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POL214Y1 (215)
Lecture

pol214 lectures 3-6 notes.docx

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Department
Political Science
Course Code
POL214Y1
Professor
Victoria Wohl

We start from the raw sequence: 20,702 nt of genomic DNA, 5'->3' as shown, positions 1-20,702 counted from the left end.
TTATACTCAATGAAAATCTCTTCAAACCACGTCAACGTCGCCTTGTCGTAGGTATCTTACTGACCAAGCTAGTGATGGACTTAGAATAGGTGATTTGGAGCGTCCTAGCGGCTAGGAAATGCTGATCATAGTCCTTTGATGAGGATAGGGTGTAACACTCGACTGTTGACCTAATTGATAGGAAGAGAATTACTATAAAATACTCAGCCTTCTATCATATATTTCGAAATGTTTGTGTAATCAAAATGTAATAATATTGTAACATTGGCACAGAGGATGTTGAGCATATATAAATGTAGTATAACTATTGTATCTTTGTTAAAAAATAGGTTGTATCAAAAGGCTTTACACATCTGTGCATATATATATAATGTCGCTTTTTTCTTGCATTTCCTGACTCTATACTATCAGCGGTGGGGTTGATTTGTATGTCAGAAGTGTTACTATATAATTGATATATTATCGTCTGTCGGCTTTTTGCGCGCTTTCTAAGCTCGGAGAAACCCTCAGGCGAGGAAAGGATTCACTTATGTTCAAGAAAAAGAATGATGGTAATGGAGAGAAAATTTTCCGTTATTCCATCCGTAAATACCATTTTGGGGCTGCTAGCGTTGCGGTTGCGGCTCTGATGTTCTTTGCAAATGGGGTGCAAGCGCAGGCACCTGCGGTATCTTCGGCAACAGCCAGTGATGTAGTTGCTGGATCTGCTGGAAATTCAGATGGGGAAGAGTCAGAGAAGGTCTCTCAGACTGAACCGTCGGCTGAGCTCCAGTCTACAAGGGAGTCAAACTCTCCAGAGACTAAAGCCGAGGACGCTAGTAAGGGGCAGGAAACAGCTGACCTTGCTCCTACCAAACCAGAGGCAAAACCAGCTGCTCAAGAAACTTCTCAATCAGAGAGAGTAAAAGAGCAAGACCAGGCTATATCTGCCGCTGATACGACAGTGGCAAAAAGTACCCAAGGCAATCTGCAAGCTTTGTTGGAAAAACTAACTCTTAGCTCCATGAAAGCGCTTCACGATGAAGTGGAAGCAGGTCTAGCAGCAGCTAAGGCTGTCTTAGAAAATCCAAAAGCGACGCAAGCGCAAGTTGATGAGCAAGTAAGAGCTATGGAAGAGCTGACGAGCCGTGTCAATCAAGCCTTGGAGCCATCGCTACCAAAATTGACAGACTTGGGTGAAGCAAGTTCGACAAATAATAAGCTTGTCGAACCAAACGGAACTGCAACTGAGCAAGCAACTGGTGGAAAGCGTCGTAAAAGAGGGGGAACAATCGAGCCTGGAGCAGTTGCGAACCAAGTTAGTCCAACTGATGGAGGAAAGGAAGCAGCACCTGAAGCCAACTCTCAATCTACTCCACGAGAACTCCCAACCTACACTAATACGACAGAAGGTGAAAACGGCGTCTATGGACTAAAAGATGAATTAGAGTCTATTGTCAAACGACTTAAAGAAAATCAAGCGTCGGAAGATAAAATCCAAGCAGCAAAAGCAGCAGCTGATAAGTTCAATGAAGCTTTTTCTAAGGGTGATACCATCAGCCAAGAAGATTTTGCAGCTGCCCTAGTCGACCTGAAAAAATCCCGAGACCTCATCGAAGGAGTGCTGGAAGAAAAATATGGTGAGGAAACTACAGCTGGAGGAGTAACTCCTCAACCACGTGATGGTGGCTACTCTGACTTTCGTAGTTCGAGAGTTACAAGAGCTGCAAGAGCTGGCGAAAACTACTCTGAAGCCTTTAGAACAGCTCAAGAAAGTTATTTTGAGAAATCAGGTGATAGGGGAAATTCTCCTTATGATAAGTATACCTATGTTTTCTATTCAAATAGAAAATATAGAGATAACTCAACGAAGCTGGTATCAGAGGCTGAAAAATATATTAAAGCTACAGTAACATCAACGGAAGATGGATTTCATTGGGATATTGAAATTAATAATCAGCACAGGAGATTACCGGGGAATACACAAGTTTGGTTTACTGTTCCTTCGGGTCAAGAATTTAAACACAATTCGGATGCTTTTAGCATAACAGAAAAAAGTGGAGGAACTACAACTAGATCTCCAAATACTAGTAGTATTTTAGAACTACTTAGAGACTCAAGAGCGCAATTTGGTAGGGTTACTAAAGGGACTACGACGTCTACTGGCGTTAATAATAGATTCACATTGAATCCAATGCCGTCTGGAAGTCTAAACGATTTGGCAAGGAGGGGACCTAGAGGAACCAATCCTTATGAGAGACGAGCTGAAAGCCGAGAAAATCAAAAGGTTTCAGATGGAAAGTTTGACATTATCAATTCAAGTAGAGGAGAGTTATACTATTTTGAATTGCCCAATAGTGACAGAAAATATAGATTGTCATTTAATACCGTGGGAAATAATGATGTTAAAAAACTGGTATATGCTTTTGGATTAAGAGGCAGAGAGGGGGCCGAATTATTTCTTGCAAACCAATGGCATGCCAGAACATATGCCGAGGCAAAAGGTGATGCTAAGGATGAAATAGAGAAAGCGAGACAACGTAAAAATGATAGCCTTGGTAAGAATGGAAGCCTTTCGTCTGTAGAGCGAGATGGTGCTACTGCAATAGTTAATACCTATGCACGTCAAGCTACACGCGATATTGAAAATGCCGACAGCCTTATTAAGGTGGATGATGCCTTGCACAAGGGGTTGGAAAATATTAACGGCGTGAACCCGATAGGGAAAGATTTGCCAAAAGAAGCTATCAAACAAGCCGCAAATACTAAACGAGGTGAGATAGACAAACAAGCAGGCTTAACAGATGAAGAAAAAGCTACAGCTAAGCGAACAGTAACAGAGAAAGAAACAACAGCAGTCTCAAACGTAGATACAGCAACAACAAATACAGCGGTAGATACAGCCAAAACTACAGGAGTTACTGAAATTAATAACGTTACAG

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pol 214 lecture 4/5 guest lecture with olivia chow finish 2 essays by the 25th- 26th! legislative branch- human resource minsiter - post secondary education act finance minister deals with the cash sign petition, then go to member of parliament and can u read it into the members of the house of commons lecture notes: machinery of government and parliament trustee delegate party member social mirror regional spokesperson 1. Functions of parliament 2. MP's as representatives 3. What MP's do 1- majority of parliament votes against it, it has broken the government and new elections therefore have to be held. if the government resigns, theres somebody else who can take the reigns of power parliament- scrutinizes the governments performance, people question governments policies, you can provide alternatives and criticize the government. opposition can raise anything they want, and turn it into a vote of confidence. bills that the opposition can present. parliament also has committees parliament offers representation- your mp represents you, whether you voted for them or not. if theres an issue, they've got to take it up. legitimation- no law until parliament passes it, it has to go through this process in three separate votes. everyone elected to the house of commons was a party member 2. MP's as representatives- representation- canada is a representative democracy p.259 brooks textbook- quote by edmund burke- "your rep. owes you not only his industry, hard work, but his judgement. this is the trustee view of rep.the person u elect has the mandate to use her own judgement or discretion. the job of the person u elect is for them to use their knowledge experience in how they are going to act and how they are going to vote. 2nd view of seeing your rep- rep should act on the instructions of the voters that elected her. like a spokesperson, or tribune for the people that elected her. we elected you to represent our views. party member view- representative is the team player. party runs on a platform - if you elect us, we will introduce all of these policies- led by a leader. referendum- why don't we just decide directly and have referenda on issues- referenda represents direct democracy. MP's as a social mirror- growth of diversity issues or ideas of sexual orientation, it should reflect the social characteristics of the nation. its beauracracies, its courts, its educational institutions. gender, race, language, religion, ethnicity are all discussed within the social mirror. this approach says lets cut up the population in terms of its social characteristics, instead of territorial divisions, regarding the number of seats within the house of commons. visible minorities- 435 brooks- make up 68% of the country idea is that u should use the representation of groups to trump the representation of parties. would mean that parliament would make policies that are morally legitimate to the public. argument is also that if parliament was a social mirror, then they would be more reflected of woman's interests. also, representation by economic class- acquire people on welfare vs the very rich people. Mp isn't just the mp for a little area, but a region. reflected in the cabinet, in that there should be someone from each province and they are called the regional minister- regional spokesperson. lecture # 6 federalism 1. what is it? 2.factors in its evolution 3. why was it adopted? 4. interpretations of confederation federalism was one of the 4 principles that animated the canadian constitution- p.196, addresses the issue of what is federalism. national government/ central government and now called the federal government. in a theoretically pure federal system, nether legislature nor government is
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